Effects of Cassava (Manihot Esculenta Crantz) Root Meal in Diets Containing Corn Dried Distillers Grains With Solubles on Production Performance, Egg Quality, and Excreta Noxious Gas Emission in Laying Hens

XJ Lei JH Park A Hosseindoust IH Kim About the authors

ABSTRACT

This study was conducted to evaluate effects of cassava (Manihot esculenta Crantz) root meal (CRM) in laying hen diets containing corn dried distiller grains with soluble (DDGS) on production performance, egg quality, and excreta noxious gas emission. Two hundred and forty Hy-Line brown laying hens (40 weeks of age) were randomly divided into 1 of 4 dietary treatments (10 replications with 6 hens per replication) for 6 weeks. The dietary treatments were as follows: 1) corn-based diet (CON); 2) diet containing 10% CRM and 8% DDGS (CRM10); 3) diet containing 20% CRM and 8% DDGS (CRM20); 4) diet containing 30% CRM and 8% DDGS (CRM30). The inclusion of 30% CRM in the diet containing 8% DDGS significantly decreased (p<0.05) average daily feed intake (ADFI), egg production, and feed conversion ratio. Increasing the level of CRM in laying hen diets did not affect (p>0.05) the egg quality with the exception of decreased (p<0.05) egg yolk color when 30% of CRM was included in laying hens diet. CRM20 and CRM30 dietary treatments tended to decrease ammonia emission compared with CON dietary treatment (p=0.08). In conclusion, the results of the current study demonstrated that CRM may be incorporated to a concentration of 20% in laying hen diets containing 8% DDGS without detrimental effects on production performance and egg quality. Furthermore, the addition of 20% and 30% CRM in laying hen diets containing 8% DDGS tended to reduce the excreta ammonia emission.

Keywords:
Ammonia emission; cassava root meal; corn dried distillers grains with solubles; egg quality; production performance.

INTRODUCTION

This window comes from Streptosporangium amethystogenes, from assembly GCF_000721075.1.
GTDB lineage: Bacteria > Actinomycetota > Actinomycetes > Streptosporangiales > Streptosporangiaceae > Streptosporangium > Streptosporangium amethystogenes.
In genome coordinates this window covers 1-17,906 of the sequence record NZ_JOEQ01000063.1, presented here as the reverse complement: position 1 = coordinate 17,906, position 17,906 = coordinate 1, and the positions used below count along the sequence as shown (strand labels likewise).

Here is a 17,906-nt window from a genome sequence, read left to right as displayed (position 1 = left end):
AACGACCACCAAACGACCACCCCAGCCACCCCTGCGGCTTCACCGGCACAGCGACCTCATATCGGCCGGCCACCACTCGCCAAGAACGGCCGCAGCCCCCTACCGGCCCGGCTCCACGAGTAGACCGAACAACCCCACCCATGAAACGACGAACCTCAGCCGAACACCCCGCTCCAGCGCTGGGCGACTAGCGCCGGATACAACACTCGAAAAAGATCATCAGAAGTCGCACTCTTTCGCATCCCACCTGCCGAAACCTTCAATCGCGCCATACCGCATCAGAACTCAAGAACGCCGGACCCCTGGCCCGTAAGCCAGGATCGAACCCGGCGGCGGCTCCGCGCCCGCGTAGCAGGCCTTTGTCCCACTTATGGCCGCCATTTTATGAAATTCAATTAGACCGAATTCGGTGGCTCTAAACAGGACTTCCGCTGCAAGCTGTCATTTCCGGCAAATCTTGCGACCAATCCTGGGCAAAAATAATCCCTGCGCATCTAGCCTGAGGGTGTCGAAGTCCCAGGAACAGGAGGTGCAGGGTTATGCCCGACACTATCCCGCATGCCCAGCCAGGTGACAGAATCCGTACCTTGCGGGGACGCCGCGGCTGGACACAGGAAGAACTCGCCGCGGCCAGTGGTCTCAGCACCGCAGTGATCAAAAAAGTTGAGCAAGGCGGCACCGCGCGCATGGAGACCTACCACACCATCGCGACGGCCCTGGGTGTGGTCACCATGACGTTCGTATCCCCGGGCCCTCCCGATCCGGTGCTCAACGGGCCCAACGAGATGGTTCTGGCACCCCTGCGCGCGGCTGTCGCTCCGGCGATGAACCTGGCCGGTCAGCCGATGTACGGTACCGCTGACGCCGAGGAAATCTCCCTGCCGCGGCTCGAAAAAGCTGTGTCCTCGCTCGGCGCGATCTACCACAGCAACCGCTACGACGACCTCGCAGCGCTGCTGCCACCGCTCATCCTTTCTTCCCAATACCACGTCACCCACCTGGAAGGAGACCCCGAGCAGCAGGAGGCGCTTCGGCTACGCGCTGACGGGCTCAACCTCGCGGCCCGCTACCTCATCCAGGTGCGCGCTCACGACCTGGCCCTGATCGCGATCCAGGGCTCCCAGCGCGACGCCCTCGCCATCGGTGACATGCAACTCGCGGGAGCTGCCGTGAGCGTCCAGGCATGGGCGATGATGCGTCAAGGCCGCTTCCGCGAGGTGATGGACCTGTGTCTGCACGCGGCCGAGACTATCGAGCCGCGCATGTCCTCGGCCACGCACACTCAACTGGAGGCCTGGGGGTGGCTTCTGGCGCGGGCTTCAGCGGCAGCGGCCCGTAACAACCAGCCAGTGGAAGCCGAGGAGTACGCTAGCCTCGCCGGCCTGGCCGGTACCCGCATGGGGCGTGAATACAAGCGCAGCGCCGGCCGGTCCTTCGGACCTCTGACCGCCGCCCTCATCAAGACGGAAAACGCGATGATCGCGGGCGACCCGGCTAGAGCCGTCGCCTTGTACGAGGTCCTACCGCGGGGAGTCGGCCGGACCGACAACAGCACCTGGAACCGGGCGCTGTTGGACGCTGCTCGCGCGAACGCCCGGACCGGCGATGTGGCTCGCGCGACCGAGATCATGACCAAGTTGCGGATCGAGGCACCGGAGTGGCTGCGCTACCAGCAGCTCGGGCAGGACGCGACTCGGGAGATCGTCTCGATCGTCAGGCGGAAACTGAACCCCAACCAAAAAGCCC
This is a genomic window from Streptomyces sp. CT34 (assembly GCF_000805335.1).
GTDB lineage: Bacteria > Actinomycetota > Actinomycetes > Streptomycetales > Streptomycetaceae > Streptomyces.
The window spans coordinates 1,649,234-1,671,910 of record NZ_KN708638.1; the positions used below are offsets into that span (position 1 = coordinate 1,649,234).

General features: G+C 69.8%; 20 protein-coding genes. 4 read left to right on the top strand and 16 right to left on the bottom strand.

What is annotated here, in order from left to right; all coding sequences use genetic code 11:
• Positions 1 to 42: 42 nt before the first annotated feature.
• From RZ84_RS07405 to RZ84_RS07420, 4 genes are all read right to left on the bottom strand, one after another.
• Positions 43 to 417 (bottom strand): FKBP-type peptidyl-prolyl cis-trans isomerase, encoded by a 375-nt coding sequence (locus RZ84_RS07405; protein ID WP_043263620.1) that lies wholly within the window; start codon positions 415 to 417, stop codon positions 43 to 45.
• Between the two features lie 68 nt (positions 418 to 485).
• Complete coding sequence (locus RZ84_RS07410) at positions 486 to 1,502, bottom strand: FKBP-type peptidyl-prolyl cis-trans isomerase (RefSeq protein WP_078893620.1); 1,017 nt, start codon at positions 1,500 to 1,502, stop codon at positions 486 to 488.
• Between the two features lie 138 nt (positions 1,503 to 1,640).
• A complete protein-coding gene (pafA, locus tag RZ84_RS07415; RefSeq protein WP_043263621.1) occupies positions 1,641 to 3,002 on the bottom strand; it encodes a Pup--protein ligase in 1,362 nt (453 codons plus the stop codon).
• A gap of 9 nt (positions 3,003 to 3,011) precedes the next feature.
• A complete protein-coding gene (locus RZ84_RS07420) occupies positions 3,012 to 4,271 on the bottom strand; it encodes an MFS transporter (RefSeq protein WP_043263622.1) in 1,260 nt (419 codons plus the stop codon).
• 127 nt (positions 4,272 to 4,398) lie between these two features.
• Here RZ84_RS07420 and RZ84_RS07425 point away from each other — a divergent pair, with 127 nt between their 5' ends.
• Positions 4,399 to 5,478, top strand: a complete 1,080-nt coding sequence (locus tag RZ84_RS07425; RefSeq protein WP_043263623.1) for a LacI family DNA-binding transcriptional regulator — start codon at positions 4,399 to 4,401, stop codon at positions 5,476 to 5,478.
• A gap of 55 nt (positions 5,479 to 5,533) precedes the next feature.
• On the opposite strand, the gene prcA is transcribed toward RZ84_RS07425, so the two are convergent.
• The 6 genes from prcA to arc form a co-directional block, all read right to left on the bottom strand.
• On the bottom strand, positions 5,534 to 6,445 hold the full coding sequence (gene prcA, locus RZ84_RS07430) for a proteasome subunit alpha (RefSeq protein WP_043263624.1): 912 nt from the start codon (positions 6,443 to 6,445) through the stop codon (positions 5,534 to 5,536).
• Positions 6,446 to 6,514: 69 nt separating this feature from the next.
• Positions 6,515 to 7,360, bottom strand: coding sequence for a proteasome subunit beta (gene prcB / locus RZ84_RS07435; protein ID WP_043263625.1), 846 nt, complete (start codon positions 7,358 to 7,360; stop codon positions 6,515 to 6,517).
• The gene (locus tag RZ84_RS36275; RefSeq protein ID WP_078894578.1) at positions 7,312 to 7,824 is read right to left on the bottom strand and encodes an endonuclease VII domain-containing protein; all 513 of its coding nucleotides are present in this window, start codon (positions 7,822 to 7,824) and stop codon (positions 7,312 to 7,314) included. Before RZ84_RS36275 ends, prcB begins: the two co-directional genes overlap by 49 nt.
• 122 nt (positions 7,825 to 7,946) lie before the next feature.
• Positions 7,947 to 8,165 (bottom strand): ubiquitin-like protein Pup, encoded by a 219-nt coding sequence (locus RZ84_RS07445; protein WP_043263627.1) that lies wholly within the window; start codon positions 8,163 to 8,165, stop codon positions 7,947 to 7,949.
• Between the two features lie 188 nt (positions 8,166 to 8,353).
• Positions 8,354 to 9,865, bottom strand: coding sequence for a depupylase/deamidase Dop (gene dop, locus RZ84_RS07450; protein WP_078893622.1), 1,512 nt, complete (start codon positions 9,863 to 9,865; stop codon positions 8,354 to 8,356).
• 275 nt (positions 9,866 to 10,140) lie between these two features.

Corn and wheat are the main cereal grains that widely serve as energy sources in poultry diets (Frikha et al., 2009Frikha M, Safaa HM, Serrano MP, Arbe X, Mateos GG. Influence of the main cereal and feed form of the diet on performance and digestive tract traits of brown-egg laying pullets. Poultry Science 2009;88:994-1002.). However, their prices have increased due to the increased demand by the food and ethanol industry (Tyner & Taheripour, 2007Tyner WE, Taheripour F. Renewable energy policy alternatives for the future. American Journal of Agricultural Economics 2007;89:1303-1310.). Consequently, the increasing cost of energy sources has resulted in the poultry industry to seek alternative cost-effective ingredients to decrease feed costs (Munyaka et al., 2015Munyaka PM, Nandha NK, Kiarie E, Nyachoti CM, Khafipour E. Impact of combined b-glucanase and xylanase enzymes on growth performance, nutrients utilization and gut microbiota in broiler chickens fed corn or wheat-based diets. Poultry Science 2015;89:1303-1310.). Cassava or tapioca (Manihot esculenta Crantz) is an important economic crop grown in tropical and sub-tropical areas including Nigeria, Brazil, and Thailand (Garcia & Dale, 1999Garcia M, Dale N. Cassava root meal for poultry. The Journal of Applied Poultry Research 1999;8:132-137.). Cassava root meal (CRM), whole cassava meal, cassava leaf meal, cassava peel meal are the main cassava products used in poultry diets (Borin et al., 2006Borin K, Lindberg JE, Ogle RB. Digestibility and digestive organ development in indigenous and improved chickens and ducks fed diets with increasing inclusion levels of cassava leaf meal. Journal of Animal Physiology Animal Nutrition 2006;90:230-237.; Obikaonu et al., 2006Obikaonu HO, Udedibie ABI. Comparative evaluation of sun-dried and ensiled cassava peel meals as substitute for maize in broiler starter diets. International Journal of Agriculture and Rural Development 2006;7:52-55.; Anaeto & Adighibe, 2011Anaeto M, Idighibe LC. Cassava root meal as substitute for maize in lawyers. Brazilian Journal of Poultry Science 2011;13:153-156. ; Aderemi et al., 2012Aderemi FA, Adenowo TK, Oguntunji AO. Effect of Whole Cassava Meal on Performance and Egg Quality Characteristics of Layers. Journal of Agricultural Science 2012;4:195-200.). Previous studies demonstrated that cassava can be a possible alternative energy source in diets for laying hens. Aderemi et al. (2012)Aderemi FA, Adenowo TK, Oguntunji AO. Effect of Whole Cassava Meal on Performance and Egg Quality Characteristics of Layers. Journal of Agricultural Science 2012;4:195-200. observed that whole cassava meal could replace 25% of the corn in laying hen diets without negative effect on laying performance and egg shell thickness, yolk weight, albumen weight, yolk color, and Haugh unit. Kyawt et al. (2014Kyawt Y, Hidemi T, Win MH, Sarayut T, Yoshimi I, Yasuhiro K. Effects of cassava substitute for maize based diets on performance characteristics and egg quality of laying hens. International Journal of Poultry Science 2014;13:518-524.) found that inclusion of 17.2% of cassava meal in diets for laying hens had no adverse effect on production performance and egg shape index, yolk index, yolk weight, Haugh unit, egg shell weight, egg shell strength, and egg shell thickness, whereas yolk color was decreased. Because of the high level of starch (about 60-70%), CRM is a mainly energy ingredient in poultry feed (Garcia & Dale, 1999Garcia M, Dale N. Cassava root meal for poultry. The Journal of Applied Poultry Research 1999;8:132-137.). Additionally, due to the high content of amylopectin (more than 80 percent), cassava starch is highly digestible when compared with corn (Gomes et al., 2005Gomes E, de Souza SR, Grandi RP, Silva RD. Production of thermostable glucoamylase by newly isolated Aspergillus flavus a 1.1 and Thermomyces lanuginosus A 13.37. Brazilian Journal of Microbiology 2005;36:75-82.; Chauynarong et al., 2009Chauynarong N, Elangovan AV, Iji PA. The potential of cassava products in diets for poultry. World’s Poultry Science Journal 2009;65:23-36.). However, the presence of hydrocyanic acid (HCN), the lack of pigments, and low protein and fat concentrations limit the use of CRM in poultry diets (Garcia & Dale, 1999Garcia M, Dale N. Cassava root meal for poultry. The Journal of Applied Poultry Research 1999;8:132-137.; Akapo et al., 2014Akapo AO, Oso AO, Bamgbose AM, Sanwo KA, Jegede, AV, Sobayo RA, et al. Effect of feeding cassava (Manihot esculenta Crantz) root meal on growth performance, hydrocyanide intake and haematological parameters of broiler chicks.Tropical animal health and production 2014;46:1167-1172.).